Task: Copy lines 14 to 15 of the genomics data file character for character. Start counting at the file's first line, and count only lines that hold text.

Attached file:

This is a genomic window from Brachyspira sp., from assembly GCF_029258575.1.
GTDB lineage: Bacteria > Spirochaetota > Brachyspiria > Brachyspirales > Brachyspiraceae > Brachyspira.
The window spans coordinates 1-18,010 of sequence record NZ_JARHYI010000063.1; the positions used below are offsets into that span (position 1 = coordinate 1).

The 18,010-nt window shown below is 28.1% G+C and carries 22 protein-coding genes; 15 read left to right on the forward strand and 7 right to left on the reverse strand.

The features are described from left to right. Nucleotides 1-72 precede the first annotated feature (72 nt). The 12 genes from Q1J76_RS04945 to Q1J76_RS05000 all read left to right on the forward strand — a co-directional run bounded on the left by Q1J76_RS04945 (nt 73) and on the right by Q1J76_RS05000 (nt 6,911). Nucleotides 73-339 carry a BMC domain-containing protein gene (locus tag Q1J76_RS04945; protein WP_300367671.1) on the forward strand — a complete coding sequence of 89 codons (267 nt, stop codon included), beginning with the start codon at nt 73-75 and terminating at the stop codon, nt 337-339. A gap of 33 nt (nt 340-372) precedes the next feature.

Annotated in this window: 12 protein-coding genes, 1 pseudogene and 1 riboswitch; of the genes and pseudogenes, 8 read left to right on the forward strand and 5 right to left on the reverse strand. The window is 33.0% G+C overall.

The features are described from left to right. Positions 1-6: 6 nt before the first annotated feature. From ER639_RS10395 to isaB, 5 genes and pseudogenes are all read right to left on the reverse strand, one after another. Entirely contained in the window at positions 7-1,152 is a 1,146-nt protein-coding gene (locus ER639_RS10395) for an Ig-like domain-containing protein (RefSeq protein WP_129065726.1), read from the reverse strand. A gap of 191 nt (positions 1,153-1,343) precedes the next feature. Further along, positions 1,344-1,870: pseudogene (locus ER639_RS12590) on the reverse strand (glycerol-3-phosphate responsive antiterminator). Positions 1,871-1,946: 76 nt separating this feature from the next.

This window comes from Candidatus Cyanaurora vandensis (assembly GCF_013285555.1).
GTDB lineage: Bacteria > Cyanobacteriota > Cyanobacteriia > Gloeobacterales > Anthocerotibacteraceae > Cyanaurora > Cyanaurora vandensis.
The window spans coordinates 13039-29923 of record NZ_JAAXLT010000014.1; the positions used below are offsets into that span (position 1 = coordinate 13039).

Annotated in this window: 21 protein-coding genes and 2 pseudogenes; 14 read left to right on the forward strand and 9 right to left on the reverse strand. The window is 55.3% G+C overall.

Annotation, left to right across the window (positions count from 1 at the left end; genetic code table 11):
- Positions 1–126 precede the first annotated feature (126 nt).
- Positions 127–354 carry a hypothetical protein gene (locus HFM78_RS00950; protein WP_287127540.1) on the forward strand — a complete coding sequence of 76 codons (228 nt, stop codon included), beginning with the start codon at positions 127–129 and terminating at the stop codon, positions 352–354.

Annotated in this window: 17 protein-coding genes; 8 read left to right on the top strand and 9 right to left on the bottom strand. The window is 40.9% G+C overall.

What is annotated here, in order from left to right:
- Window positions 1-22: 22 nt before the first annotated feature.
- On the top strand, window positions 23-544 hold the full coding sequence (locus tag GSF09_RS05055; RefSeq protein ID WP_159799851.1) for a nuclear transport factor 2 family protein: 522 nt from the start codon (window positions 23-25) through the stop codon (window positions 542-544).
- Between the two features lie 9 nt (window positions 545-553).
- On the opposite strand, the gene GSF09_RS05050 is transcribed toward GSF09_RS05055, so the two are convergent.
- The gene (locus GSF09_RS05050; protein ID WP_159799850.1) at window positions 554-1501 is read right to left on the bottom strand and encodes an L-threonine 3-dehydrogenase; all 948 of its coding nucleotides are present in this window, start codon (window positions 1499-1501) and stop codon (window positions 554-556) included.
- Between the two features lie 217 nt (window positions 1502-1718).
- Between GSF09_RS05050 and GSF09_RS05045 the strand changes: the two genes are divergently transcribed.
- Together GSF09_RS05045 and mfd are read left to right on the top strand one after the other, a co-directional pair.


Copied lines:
- Positions 127–354 carry a hypothetical protein gene (locus HFM78_RS00950; protein WP_287127540.1) on the forward strand — a complete coding sequence of 76 codons (228 nt, stop codon included), beginning with the start codon at positions 127–129 and terminating at the stop codon, positions 352–354.

Annotated in this window: 17 protein-coding genes; 8 read left to right on the top strand and 9 right to left on the bottom strand. The window is 40.9% G+C overall.